Makes about 4 litres

2 Tbsp of olive oil
3 medium onions, peeled and chopped
4 cloves of garlic, peeled and chopped
1 kg of beef goulash pieces
2 tins of chopped tomatoes
100ml of tomato paste
1 litre of strong beef stock
1 tsp of ground black pepper
1 ½ Tbsp of smoked paprika
20g of dried chanterelle mushrooms (porcini or shitake will be good too)
2 tsp of garam masala (optional)
1 tsp of mild curry powder
1 tsp of all spice
3 Tbsp Harissa paste
2 tsp Sumac powder (optional)
250g black lentils (green or brown will be fine too)
2 tsp of salt (or to taste)

Heat the oil in a large pot and add the onions and garlic frying them for a few minutes. Add the beef goulash and brown the meat for a few minutes. Add the tomatoes and beef stock and bring to a simmer. Add all the remaining ingredients and leave on a very low simmer for 3 – 4 hours (or leave in a slow cooker for the whole day or over night).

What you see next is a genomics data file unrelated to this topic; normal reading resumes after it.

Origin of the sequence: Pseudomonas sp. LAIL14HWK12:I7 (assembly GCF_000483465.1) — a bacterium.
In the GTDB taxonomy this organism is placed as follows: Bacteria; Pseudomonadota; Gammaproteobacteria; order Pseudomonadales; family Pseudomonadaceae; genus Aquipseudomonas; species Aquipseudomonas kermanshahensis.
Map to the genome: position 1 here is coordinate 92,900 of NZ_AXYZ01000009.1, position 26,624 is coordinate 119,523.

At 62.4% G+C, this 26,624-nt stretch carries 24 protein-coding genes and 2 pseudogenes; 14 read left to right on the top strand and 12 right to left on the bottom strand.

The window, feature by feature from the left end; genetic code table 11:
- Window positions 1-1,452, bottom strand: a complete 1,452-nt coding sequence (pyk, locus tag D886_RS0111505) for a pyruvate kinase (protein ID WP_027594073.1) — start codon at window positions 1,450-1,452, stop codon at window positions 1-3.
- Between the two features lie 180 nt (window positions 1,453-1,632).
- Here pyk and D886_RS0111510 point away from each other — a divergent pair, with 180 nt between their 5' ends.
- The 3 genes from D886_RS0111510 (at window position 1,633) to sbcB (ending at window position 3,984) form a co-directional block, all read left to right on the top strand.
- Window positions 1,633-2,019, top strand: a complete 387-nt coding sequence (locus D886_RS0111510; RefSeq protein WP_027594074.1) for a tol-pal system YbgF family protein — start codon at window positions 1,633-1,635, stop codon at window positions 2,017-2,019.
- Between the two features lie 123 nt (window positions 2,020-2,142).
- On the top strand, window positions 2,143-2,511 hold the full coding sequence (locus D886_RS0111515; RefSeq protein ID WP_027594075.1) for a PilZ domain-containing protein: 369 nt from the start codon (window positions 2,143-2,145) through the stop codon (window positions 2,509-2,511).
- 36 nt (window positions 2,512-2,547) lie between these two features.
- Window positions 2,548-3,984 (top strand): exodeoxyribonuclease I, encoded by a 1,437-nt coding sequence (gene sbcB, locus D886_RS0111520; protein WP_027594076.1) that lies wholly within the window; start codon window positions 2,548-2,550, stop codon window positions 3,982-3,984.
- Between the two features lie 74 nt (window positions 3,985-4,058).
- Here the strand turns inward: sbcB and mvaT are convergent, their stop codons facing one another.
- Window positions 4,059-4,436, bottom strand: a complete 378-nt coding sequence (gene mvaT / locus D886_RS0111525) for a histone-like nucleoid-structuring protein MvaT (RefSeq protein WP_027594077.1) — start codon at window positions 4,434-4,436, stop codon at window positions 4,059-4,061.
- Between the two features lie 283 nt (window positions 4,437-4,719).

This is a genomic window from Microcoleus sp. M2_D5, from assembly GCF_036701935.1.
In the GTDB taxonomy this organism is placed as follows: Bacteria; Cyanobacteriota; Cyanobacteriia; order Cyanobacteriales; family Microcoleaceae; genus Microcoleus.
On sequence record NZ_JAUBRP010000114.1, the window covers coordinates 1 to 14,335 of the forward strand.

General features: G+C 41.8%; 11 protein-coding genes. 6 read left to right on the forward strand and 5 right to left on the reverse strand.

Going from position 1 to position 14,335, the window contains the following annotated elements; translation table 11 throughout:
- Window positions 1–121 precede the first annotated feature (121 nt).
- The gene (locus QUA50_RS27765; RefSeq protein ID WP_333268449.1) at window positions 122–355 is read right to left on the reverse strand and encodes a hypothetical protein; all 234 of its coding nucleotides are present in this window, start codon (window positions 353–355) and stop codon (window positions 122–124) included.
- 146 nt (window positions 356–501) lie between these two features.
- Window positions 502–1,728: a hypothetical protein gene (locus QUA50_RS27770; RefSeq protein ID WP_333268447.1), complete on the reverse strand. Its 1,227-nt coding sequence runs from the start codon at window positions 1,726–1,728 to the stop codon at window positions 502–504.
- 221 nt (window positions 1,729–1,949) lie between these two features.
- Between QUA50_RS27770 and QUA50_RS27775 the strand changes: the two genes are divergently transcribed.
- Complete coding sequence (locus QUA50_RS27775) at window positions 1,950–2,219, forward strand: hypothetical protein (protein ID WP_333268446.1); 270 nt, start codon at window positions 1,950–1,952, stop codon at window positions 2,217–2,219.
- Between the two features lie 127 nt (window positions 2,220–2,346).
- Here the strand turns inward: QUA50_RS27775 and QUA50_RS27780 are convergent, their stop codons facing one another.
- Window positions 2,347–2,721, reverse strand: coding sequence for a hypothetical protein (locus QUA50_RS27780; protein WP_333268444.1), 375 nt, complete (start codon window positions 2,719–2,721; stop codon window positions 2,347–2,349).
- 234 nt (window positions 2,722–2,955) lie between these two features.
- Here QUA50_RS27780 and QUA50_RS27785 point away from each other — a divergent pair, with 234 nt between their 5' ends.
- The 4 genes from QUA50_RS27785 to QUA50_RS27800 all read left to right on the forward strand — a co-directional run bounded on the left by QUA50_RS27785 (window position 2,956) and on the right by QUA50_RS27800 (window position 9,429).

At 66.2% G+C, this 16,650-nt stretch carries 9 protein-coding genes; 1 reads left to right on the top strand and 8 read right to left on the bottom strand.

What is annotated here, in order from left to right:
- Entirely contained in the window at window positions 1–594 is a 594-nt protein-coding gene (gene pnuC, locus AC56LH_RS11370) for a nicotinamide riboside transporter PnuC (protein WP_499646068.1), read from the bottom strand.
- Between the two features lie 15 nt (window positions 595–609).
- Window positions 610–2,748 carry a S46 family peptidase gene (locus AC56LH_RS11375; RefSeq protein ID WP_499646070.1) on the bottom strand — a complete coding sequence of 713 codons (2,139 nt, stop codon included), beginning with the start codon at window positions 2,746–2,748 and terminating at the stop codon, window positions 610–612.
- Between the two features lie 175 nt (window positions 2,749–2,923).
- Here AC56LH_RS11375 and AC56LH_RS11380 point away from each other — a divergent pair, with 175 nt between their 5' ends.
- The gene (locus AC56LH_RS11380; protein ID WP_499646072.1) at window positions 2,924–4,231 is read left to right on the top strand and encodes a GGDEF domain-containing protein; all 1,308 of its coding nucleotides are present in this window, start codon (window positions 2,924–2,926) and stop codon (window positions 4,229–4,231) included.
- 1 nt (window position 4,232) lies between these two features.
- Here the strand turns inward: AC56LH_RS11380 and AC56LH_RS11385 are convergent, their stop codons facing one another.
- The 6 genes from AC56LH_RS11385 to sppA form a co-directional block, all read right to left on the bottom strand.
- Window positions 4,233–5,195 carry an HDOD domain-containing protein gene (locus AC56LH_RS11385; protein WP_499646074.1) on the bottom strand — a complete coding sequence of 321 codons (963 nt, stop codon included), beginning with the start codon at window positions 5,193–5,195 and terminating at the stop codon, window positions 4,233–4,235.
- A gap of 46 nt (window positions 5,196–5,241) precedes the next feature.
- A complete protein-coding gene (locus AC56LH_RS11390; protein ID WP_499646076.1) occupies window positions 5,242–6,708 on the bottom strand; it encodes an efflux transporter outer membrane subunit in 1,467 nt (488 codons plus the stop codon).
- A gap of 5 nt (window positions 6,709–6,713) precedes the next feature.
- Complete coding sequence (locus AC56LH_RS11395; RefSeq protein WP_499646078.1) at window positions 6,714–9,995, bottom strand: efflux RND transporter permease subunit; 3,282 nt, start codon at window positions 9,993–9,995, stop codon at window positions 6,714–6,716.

If the meat is still chunky but tender mash it up a little by rubbing the chunks with the back of spoon against the side of the pot. Add water or stock if you need to thin the soup. Check the seasoning and serve with a dollop of sour cream or yogurt and crusty bread.

Thursday, May 12, 2011

Express Chicken Soup

The comforting and healing properties of chicken soup are legendry. My mother told me that this stems from the mild antibiotic properties found in the skin of chicken. Most chicken soup recipes call for boiling a whole chicken for a long time extracting the chicken flavours into the broth and then flaking off the tender chicken meat into the broth afterwards. This is a fabulous way of doing chicken soup, but it takes a loooong time and is pretty fiddly. So if you’re not after the natural antibiotics in the skin and have time constraints then my version of chicken soup is a good one to go with, I think.